American Airlines said on Tuesday it would eliminate 19,000 employees by October 1, as it struggles to recover from the steep drop in travel created by the coronavirus pandemic.
Flight attendants will face the most cuts, with the airline cutting some 8,100 jobs, American said in a regulatory filing. About 1,600 pilots will lose their jobs.
The cuts won’t be equal in all areas, according to the filing. For example, “since international flights are smaller than domestic service, groups with more staffed to international service may see a greater impact,” the airline said on the record.
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The latest executive leaves and layoffs announced on Tuesday come in addition to 23,500 employees who accepted buybacks, took early retirement or took long-term leave earlier this year.
“We’ve worked to mitigate as many unintended reductions as possible through voluntary programs,” American said. “Across the major and regional carriers, more than 12,500 of our colleagues have made the difficult decision to leave the company permanently through early departure or retirement programs. Another 11,000 members of the team have offered to take time off in October.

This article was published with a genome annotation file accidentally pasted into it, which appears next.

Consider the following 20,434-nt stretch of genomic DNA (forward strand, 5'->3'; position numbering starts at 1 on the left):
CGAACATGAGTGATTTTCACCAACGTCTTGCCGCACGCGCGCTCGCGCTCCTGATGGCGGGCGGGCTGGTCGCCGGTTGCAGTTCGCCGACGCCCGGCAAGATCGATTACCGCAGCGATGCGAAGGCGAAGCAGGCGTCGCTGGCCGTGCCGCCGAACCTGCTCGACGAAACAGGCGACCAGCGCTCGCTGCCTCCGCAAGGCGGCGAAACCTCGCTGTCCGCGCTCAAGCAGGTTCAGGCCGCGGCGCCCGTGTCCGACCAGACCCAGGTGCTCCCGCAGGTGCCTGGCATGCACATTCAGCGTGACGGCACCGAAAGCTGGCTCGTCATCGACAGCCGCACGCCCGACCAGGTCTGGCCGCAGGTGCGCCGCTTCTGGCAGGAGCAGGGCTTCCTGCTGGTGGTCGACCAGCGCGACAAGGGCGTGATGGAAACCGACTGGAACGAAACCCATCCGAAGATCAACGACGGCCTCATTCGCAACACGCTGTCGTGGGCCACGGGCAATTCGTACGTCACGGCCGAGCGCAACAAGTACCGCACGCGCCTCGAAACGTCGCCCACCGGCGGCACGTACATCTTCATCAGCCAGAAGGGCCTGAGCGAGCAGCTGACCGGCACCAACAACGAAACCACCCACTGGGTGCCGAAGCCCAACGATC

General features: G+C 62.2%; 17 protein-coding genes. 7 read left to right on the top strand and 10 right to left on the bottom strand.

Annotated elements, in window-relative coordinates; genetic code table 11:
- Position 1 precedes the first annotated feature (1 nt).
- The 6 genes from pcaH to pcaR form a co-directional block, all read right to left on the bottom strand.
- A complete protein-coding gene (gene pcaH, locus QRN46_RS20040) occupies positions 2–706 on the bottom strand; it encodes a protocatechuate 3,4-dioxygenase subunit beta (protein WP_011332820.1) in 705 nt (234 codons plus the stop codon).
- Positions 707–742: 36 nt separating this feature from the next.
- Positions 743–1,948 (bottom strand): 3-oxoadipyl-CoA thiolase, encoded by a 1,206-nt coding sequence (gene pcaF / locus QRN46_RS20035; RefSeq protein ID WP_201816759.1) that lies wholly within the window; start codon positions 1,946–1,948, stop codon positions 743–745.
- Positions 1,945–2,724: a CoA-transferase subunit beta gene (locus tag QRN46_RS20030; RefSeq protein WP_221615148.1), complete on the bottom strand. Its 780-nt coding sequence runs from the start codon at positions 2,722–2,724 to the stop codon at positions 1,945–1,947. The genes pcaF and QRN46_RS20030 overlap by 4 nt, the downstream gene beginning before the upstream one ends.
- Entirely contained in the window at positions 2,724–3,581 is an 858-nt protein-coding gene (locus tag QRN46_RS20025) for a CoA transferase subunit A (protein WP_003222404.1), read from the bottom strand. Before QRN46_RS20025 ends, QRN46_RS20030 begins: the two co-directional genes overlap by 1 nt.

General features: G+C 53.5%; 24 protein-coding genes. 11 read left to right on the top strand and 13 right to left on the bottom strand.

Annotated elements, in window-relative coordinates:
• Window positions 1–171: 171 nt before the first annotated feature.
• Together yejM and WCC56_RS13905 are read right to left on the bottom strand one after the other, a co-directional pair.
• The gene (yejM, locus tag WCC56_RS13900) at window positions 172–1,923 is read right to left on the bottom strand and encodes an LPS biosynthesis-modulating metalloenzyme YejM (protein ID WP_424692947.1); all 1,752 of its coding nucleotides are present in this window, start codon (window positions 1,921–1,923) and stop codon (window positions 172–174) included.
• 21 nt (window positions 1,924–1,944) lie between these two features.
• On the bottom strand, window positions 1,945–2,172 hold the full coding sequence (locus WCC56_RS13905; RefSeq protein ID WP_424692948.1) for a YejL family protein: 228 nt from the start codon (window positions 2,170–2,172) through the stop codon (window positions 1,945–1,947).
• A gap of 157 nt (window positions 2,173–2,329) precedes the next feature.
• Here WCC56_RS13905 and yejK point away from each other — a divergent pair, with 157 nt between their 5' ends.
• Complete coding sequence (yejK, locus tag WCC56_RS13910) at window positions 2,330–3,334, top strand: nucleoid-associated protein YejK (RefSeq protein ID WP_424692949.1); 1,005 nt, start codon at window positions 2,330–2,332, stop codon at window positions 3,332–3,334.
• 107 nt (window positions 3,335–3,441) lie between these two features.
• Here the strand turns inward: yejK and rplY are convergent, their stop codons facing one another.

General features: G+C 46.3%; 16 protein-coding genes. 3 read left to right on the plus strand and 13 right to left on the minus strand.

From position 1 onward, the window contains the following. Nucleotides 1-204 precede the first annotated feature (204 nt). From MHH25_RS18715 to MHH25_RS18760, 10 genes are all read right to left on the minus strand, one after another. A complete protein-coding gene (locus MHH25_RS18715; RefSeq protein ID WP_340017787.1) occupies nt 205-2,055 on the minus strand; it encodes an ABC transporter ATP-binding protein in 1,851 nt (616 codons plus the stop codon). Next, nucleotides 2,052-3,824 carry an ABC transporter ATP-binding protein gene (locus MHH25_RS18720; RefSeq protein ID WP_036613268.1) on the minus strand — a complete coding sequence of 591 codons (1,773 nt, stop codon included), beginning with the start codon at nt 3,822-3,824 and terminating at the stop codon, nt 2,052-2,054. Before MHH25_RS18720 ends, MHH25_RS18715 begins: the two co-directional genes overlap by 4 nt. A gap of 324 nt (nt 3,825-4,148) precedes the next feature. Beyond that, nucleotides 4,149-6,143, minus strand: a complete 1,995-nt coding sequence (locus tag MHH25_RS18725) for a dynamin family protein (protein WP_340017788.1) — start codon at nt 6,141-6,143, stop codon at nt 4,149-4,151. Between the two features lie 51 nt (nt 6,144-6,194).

Yet, according to American, unless there is an extension of the Payroll Support Program (PSP) – emergency aid issued by the federal government to help carriers cover personnel costs – then jobs will be removed, forcing the carrier to enter October with at least 40,000 fewer people than when the pandemic struck.
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U.S. air travel plunged 95% in April, weeks after the first major coronavirus outbreaks in the United States. Passenger traffic has recovered slightly since then, but remains down 70% from a year ago, and carriers say they need fewer workers.
In March, passenger airlines received $ 25 billion from the government to save jobs for six months, and American was the biggest recipient, at $ 5.8 billion. The money, and the accompanying holiday ban, expire after Sept. 30, though airlines and their unions lobby Congress for an additional $ 25 billion and a six-month reprieve on cuts jobs.
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“The overwhelming majority of members of the United States House and Senate appreciate that saving jobs in the airline industry during this crisis will translate into a faster economic recovery in the months and years to come.” American said. “And that preserving these essential service jobs will also mean continuous commercial air service to all communities, large and small. ”
Despite broad bipartisan support, however, American claimed that a possible extension of the PSP was “tied to a broader relief program for COVID-19, which our elected officials have not yet been able to negotiate.”
American did not immediately respond to FOX Business’s request for comment.
The Associated Press contributed to this report.
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